Well, something has gone right this morning. It only takes me one call and two transfers to reach the City Desk Editor. I explained my plight to the middle-aged sounding Editor, and she’s at once sympathetic, considerate, and understanding. She promises to immediately confirm the identification with the authorities and to call me back as soon as she hears from them. This kind woman assures me that this is only the third time that this type of event has occurred in her 20 years in the newspaper business. In each case, the issues were quickly clarified, and the appropriate notifications and corrections were made.
I’m relieved beyond my expectations. My first instinct’s to jump on my bike and go for a ride. Biking’s one of the exercises that greatly relieves my stress. However, in light of the circumstances, I think I’ll walk instead. But, as I’m putting on my walking shoes, it occurs to me that Lucille, my long time, for want of a better word, girlfriend, might have seen this article. It’s unlikely that my kids and family in Oxford, England, and Stockholm would have gotten this news.
My call goes directly to Lucille’s voicemail, “Lucy, Lucy, listen if you read today’s Reporter, and you see the article identifying the hit and run bicycle accident victim, please, do not panic. The newspaper has somehow switched my identity or confused my identity, or my identity has been stolen, but just know that I am here alive and well and safe and sound, and I have not experienced any bike accident. I love you. Call me when you get this message.”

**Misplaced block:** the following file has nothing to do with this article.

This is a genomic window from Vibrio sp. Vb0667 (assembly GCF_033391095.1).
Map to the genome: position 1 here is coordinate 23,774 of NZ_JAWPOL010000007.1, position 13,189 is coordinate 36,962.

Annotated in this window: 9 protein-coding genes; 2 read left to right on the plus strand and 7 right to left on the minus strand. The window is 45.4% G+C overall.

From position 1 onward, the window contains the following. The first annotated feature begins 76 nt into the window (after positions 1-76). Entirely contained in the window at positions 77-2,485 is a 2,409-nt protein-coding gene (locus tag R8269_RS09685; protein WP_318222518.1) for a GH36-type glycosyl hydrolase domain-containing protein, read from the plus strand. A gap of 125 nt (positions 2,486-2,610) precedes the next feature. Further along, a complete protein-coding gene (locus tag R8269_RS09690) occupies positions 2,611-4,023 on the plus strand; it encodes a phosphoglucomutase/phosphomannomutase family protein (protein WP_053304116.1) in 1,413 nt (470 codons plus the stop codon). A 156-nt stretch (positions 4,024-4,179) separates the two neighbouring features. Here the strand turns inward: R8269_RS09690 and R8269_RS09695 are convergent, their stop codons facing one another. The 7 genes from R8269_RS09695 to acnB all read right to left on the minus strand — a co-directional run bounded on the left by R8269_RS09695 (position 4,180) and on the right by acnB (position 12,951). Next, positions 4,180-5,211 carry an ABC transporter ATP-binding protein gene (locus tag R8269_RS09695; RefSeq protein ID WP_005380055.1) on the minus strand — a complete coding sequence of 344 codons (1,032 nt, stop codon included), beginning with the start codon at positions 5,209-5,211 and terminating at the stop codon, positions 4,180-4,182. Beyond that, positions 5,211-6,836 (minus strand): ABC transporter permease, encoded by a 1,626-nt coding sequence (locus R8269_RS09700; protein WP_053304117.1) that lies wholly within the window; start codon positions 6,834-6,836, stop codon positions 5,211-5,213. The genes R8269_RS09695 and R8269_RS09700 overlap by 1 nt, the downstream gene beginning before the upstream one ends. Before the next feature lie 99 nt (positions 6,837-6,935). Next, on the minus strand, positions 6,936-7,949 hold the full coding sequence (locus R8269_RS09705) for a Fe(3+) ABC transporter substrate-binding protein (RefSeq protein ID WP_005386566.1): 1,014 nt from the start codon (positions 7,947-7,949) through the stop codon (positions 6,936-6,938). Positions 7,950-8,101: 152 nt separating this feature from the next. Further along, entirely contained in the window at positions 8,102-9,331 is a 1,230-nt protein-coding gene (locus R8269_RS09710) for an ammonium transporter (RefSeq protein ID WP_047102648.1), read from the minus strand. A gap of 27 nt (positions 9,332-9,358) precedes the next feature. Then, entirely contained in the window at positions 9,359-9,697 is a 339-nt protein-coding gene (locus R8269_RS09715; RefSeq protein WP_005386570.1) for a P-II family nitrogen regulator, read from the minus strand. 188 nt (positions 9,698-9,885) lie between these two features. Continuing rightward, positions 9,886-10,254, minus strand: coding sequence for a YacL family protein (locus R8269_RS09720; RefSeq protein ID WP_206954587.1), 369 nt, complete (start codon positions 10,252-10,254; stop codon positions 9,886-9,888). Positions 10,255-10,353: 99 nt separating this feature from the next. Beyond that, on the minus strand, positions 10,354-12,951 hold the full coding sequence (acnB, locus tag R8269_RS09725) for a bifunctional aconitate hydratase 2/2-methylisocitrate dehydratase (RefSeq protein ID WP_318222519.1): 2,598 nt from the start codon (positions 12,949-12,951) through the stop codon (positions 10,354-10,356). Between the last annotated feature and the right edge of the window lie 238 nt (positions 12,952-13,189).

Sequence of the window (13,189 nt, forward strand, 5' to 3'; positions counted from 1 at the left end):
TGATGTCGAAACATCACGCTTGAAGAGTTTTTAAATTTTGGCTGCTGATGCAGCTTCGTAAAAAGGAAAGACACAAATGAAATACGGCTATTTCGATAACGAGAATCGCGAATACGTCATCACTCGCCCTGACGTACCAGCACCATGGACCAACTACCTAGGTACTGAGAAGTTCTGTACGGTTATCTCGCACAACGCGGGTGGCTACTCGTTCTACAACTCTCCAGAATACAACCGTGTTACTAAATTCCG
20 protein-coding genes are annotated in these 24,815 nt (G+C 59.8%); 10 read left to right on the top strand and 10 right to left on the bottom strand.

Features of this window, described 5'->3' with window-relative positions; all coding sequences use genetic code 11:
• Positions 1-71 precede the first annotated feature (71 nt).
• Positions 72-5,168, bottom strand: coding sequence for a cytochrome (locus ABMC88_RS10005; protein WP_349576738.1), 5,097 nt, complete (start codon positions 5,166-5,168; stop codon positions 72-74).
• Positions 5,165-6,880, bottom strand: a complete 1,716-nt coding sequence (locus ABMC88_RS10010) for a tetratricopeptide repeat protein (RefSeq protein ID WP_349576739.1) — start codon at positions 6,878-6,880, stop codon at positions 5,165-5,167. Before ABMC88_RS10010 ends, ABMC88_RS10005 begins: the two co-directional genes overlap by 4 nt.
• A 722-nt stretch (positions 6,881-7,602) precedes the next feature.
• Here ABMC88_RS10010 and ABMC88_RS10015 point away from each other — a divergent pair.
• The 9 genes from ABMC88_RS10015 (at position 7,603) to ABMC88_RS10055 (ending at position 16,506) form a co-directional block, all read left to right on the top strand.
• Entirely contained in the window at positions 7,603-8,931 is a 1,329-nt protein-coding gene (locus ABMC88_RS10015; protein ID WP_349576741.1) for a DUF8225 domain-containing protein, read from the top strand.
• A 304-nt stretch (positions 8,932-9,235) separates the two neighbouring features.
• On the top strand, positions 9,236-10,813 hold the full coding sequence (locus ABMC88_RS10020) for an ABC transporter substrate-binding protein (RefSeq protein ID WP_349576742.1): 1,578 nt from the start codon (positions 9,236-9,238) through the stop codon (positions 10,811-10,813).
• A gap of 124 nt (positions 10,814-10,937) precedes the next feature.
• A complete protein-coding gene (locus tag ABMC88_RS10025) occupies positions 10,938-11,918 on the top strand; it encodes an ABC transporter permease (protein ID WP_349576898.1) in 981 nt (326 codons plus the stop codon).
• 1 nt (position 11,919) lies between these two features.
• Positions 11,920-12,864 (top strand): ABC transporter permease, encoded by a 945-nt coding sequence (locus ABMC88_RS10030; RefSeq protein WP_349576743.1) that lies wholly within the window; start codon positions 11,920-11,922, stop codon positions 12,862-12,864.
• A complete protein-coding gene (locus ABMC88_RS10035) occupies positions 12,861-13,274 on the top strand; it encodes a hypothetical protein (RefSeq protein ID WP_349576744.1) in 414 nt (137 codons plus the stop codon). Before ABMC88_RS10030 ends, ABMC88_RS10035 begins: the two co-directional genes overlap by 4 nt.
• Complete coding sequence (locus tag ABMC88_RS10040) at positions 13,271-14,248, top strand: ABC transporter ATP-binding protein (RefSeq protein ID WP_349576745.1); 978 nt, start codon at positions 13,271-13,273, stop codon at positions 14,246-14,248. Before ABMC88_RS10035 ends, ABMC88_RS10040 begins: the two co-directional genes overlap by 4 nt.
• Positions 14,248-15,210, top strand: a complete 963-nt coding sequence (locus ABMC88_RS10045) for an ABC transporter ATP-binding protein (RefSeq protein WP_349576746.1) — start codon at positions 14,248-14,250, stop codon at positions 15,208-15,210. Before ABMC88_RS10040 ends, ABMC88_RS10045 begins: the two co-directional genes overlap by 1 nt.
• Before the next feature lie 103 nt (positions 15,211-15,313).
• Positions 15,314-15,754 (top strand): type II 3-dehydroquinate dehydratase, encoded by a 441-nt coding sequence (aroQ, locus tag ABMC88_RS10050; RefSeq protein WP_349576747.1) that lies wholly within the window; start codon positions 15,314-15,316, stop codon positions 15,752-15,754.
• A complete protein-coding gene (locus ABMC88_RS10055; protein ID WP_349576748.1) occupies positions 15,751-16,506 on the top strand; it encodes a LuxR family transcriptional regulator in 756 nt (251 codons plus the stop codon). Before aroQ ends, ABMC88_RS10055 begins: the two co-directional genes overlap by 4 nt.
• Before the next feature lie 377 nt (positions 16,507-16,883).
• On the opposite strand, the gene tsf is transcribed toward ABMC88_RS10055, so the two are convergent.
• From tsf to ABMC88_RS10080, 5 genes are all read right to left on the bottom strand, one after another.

Shit! I forgot to call the office. I hope none of them have seen that blasted article. I’m a founding partner in Jennings, Okamoto, and Garcia, LLC. We’re one of the most influential lobbying firms in Northern California.
“Hello, Hello Meredith, this’s Vernon…” Hello, hello Meredith this is—“
“Sir, whoever you are, I don’t know why you’re doing this. This’s a very sad moment for us. I would hope that you would understand that.”
Meredith hangs up on me. What the fuck!
I call Danny Okamoto on his private cell phone number. The call immediately goes to voicemail. “Danny, this’s Vernon. I know you recognize my voice. However, our new receptionist didn’t. I called a moment ago. I think I need to come into the office and let everyone see that I’m alive and well. I hope to have this, this confusion cleared up by the end of the day. Call me when you get this message.”
Five minutes later Danny calls me back. “Asshole, I don’t know how you got Vernon’s telephone. And I really don’t care. What you’re doing is absolutely disgusting and sickening. I have alerted the police to your impersonation. Goodbye, asshole.”